Abuja — Ghanaian authorities must investigate the recent detention of three Joy News staffers, and hold to account the soldiers who interfered with their reporting, the Committee to Protect Journalists said today.
On January 16, a group of about 30 military officers at the Apamprama forest reserve in Ghana's southern Ashanti region detained reporter Erastus Asare Donkor, camera operator Kofi Asare, and driver Michael Sakyi while the three were on assignment for Joy News, a YouTube-based news outlet owned by the Multimedia Group conglomerate, according to Donkor, who spoke to CPJ by phone, and reports by Joy News and the Media Foundation for West Africa, a Ghana-based press freedom group.
The officers seized Donkor's phone and Asare's camera, and deleted footage off of one of their memory cards, Donkor told CPJ, adding that they were able to save some of their footage on a second memory card, which was later included in the Joy News report. The soldiers also seized Sakyi's car keys and broke the vehicle's windshield and mirrors, according to Donkor and the Joy News report.
The three were released without charge after about five hours, according to Donkor and that report.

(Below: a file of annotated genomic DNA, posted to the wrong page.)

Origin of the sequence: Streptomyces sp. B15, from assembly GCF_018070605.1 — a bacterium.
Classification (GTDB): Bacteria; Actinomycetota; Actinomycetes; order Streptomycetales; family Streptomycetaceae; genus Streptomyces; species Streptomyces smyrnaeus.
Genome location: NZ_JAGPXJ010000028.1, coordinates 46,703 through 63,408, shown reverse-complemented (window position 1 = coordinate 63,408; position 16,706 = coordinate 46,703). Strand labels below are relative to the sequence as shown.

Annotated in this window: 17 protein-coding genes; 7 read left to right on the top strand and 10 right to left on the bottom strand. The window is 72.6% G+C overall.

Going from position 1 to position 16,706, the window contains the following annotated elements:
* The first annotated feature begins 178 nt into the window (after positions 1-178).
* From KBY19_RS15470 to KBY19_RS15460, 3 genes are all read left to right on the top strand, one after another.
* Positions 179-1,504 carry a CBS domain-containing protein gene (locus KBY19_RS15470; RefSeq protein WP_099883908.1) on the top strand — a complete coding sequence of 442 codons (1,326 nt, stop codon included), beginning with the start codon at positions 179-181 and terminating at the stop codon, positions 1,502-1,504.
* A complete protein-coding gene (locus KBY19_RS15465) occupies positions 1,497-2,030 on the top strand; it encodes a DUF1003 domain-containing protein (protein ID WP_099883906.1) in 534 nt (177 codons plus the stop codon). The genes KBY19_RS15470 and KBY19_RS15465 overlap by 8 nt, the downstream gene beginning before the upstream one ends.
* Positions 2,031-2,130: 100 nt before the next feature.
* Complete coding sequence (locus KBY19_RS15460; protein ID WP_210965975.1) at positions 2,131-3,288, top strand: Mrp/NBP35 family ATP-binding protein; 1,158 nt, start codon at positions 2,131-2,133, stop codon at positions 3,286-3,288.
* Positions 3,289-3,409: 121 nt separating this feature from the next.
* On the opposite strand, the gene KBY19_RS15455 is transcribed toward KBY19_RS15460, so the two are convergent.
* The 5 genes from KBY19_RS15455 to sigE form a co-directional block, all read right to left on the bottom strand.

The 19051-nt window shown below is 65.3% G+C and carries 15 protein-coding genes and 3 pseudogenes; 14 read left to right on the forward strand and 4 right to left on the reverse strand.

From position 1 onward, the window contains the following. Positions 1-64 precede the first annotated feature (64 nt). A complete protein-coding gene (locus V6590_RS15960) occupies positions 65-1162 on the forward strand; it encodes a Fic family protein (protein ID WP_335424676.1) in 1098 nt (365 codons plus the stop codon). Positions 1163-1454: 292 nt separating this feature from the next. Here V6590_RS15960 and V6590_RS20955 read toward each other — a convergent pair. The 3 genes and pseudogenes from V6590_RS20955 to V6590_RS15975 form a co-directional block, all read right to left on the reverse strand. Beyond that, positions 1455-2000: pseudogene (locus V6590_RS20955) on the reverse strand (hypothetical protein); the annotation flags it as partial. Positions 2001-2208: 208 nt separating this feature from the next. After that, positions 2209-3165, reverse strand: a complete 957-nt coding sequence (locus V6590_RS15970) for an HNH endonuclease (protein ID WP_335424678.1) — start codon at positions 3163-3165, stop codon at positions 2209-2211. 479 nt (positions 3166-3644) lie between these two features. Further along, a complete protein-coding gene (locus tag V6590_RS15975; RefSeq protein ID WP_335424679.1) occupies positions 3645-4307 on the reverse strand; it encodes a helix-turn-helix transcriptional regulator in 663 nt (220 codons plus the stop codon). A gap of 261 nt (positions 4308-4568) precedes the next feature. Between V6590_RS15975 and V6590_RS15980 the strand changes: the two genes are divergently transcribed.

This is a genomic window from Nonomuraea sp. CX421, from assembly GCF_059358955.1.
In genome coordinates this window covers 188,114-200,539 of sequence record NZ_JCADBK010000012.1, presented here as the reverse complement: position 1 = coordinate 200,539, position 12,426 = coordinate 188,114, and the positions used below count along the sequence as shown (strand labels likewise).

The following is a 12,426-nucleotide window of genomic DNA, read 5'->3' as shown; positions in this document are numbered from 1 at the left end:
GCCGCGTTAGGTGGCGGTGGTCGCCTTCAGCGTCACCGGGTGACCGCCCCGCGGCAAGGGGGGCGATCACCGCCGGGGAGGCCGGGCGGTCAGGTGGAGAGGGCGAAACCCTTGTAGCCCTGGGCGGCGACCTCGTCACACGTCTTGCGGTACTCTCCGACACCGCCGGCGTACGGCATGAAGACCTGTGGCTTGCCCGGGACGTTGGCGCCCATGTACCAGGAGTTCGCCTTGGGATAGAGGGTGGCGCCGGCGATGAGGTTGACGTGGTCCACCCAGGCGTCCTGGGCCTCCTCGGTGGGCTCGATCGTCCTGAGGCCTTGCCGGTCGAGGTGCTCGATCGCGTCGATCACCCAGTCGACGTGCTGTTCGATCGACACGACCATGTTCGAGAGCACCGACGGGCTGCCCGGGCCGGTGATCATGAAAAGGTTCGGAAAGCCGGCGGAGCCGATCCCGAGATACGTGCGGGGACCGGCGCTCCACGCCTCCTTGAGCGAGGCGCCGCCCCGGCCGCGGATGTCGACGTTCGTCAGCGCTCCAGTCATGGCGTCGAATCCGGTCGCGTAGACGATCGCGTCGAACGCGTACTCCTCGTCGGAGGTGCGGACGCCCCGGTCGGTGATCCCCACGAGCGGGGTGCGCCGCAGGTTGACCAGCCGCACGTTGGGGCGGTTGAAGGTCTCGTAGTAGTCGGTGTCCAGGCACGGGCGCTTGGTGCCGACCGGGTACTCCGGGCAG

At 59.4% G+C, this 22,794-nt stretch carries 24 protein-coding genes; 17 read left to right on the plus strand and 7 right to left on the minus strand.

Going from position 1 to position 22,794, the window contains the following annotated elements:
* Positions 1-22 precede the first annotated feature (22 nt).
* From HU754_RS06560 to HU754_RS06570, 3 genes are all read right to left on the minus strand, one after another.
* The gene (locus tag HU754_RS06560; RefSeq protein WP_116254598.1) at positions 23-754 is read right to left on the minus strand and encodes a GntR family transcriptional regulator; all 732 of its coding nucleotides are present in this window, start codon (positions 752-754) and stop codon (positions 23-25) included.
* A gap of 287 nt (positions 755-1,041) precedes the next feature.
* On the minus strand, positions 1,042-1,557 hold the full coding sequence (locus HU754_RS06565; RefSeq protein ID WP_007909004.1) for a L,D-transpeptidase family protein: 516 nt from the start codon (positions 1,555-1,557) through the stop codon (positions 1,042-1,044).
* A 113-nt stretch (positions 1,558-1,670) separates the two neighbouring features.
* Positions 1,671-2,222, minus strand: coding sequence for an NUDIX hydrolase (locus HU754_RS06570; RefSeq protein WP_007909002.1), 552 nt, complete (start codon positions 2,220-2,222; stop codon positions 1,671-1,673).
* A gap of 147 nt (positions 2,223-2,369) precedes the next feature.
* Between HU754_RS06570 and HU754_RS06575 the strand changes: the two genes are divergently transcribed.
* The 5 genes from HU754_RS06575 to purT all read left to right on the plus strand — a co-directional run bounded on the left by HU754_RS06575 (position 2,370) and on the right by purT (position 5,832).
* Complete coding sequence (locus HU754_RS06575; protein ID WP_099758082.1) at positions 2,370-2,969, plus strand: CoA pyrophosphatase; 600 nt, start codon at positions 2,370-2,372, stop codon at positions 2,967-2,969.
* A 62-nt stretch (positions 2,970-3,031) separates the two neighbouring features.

"Authorities in Ghana should investigate soldiers' detention of Joy News staffers Erastus Asare Donkor, Kofi Asare, and Michael Sakyi, and hold accountable those responsible for deleting the team's reporting footage," said Muthoki Mumo, CPJ's sub-Saharan Africa representative, in Nairobi. "The government must make clear that the military cannot interfere in the work of the press."
The reporting team had traveled to the forest with a task force from Ghana's Environmental Protection Agency to report on alleged illegal mining, according to the Joy News report, Donkor, and Multimedia Group's regional news director Kofi Adu Domfeh, who spoke to CPJ over the phone. Ghanaian Minister of Environment Kwabena Frimpong Boateng had invited the team to cover the task force's activities, Domfeh said.
The team was documenting the arrests of people allegedly involved in illegal mining when a group of about 30 soldiers arrived, got into an intense argument with the environmental task force members, and detained the reporting team, according to Donkor and the Joy News report.
Donkor told CPJ that after about three hours, he was able to contact Boateng, who then reached out to a senior military official, who ordered the soldiers to release them.
Donkor said that their reporting had exposed what appeared to be a scheme involving Ghanaian soldiers assisting illegal miners, and that he and his colleagues feared reprisal for their work.
CPJ called Boateng, but he said he could not comment on the issue. Ghanaian military spokesperson Aggrey Quarshie told CPJ by messaging app that he was not aware of the incident, and would investigate.